Reflex finders have no lenses or mirrors, and don't magnify the image. They consist of an LED light that projects a small circle, dot, or crosshair onto a clear plate. You line up an object by looking into the plate and aiming the telescope until the object is centered on the dot or crosshair. In the case of a Telrad (my favorite reflex sighting device) the diameter of the largest circle in the bull's eye is 2, no matter how close your eye is when you look at it. Reflex sighting devices can be used to line up the Moon or one of the brighter planets, but they are better than a finderscope for locating an object too dim to show up in a finderscope. Using a reflex finder, you not only see the portion of the sky that is in the clear plate, but all of the surrounding sky as well. Furthermore, since you are not looking through the lense, everything you are seeing is correctly oriented. All you need is a star chart or map showing where the object is, and you can aim the telescope in the right spot.


In order for a sighting device to work, it has to be collimated with the main telescope so that they are both pointing in the same spot. Both types of sighting devices are collimated the same way, and it is best done during the day the first time. After ensuring that the sighting device is installed correctly and secure, pick a stationary target a long way off and center it in the eyepiece's field of view (it doesn't matter if it is upside down or sideways). Choose something that has a point on it that can be easily distinguished to tell if it's centered in the finderscope or other sighting device (the end of a pole, top of a tree, or if you're lucky a circular sign). Start off with a low power. This will give you a larger field of view to work with. In the field this is what you would use to find an object, then you just keep re-centering it as the power climbs. Once centered in the eyepiece,lock down the telescope if it has clutches or lockscrews. If it doesn't, be careful not to bump or move the tube.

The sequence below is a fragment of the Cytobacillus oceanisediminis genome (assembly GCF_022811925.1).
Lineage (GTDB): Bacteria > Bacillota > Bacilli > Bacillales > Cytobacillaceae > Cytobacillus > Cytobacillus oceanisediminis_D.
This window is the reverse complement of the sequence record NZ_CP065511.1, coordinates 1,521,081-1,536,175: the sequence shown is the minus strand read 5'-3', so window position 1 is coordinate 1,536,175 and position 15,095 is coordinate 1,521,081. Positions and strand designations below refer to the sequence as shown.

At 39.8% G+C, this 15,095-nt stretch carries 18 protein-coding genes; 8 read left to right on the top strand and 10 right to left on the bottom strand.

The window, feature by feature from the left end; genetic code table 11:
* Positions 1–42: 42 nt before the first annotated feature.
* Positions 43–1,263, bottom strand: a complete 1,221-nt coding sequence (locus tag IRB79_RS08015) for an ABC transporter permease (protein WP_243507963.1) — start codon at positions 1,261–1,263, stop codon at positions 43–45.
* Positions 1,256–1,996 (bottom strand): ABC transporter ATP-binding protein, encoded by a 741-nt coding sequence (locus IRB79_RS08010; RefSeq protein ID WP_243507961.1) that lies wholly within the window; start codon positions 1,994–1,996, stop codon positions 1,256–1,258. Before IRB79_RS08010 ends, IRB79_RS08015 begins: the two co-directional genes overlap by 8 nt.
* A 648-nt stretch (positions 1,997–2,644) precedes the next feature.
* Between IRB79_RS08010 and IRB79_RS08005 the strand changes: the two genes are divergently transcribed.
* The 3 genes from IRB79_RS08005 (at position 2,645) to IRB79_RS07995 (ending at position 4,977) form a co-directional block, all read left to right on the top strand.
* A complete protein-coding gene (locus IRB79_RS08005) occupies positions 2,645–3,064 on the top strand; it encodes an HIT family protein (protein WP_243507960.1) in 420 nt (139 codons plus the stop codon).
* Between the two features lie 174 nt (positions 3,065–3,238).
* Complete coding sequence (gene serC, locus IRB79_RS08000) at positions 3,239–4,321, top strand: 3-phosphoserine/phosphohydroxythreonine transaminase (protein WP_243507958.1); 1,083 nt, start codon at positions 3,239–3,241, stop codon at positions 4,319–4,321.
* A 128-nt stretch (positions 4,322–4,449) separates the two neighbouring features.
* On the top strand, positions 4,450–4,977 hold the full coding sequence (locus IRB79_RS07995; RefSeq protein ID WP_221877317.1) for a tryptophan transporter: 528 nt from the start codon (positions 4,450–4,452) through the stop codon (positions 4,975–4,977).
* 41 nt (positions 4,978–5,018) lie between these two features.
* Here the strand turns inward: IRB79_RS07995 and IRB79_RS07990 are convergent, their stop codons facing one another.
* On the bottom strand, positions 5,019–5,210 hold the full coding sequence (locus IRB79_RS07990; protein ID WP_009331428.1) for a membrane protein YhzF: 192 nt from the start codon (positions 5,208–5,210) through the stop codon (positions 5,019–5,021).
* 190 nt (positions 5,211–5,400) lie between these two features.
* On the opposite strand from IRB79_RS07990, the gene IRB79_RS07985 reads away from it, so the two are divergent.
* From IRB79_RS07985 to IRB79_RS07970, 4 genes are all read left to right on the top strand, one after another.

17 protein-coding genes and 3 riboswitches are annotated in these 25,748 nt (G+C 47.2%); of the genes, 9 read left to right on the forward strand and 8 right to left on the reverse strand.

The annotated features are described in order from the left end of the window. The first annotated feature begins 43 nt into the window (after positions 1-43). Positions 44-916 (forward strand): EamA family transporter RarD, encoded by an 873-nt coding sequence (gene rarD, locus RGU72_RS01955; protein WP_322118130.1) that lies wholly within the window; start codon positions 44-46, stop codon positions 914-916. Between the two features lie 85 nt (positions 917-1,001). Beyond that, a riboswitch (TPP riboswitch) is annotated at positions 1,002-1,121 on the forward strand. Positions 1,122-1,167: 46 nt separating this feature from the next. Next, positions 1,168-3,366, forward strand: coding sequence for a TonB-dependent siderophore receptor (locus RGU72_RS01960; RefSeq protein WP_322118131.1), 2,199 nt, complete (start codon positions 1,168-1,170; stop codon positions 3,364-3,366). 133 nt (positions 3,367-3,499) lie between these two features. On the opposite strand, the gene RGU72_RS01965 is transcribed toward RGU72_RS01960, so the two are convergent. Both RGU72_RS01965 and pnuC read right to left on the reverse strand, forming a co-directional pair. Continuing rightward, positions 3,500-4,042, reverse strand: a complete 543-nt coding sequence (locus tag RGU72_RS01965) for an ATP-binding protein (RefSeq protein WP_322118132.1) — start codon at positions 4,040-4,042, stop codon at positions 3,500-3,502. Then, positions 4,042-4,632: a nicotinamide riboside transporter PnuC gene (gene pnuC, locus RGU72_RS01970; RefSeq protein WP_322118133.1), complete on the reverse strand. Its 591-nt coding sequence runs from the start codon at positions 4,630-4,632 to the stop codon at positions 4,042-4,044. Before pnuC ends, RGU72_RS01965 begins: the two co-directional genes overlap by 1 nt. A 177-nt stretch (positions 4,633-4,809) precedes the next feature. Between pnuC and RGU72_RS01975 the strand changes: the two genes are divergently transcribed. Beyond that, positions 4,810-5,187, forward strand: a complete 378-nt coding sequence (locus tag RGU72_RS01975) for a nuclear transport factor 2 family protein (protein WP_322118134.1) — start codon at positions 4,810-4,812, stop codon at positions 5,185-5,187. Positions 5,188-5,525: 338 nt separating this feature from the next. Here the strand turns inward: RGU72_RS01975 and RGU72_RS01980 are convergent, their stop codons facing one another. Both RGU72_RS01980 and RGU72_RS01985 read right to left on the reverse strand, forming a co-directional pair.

Now look through the sighting device. The device must be aimed so that the object you're looking at is centered in the crosshair, dot, bull's eye, or whatever the device uses to center objects. There are small screws or knobs on the mounting bracket or device itself to facilitate this adjustment. On older model finderscopes, you will have to loosen one or more screws slightly before you can tighten another. Newer finderscopes have two screws and one spring loaded support where the 3rd screw would be, and you can turn the 2 screws freely to adjust the devices aim. It doesn't take long to figure out which way to turn which screw to center the object in the sighting device.

Whether you are using a finderscope or reflex sighting device, it's important to remember that the higher the magnification you use, the smaller the actual portion of the sky you will see in the eyepiece is. While it might be easy to locate an object at 25X in your telescope, that same object might be nowhere in the eyepiece's field of view if you line up your sighting device when your magnifivation is 300X. Start with a lower power, then re-center the object each time as you gradually increase the magnification.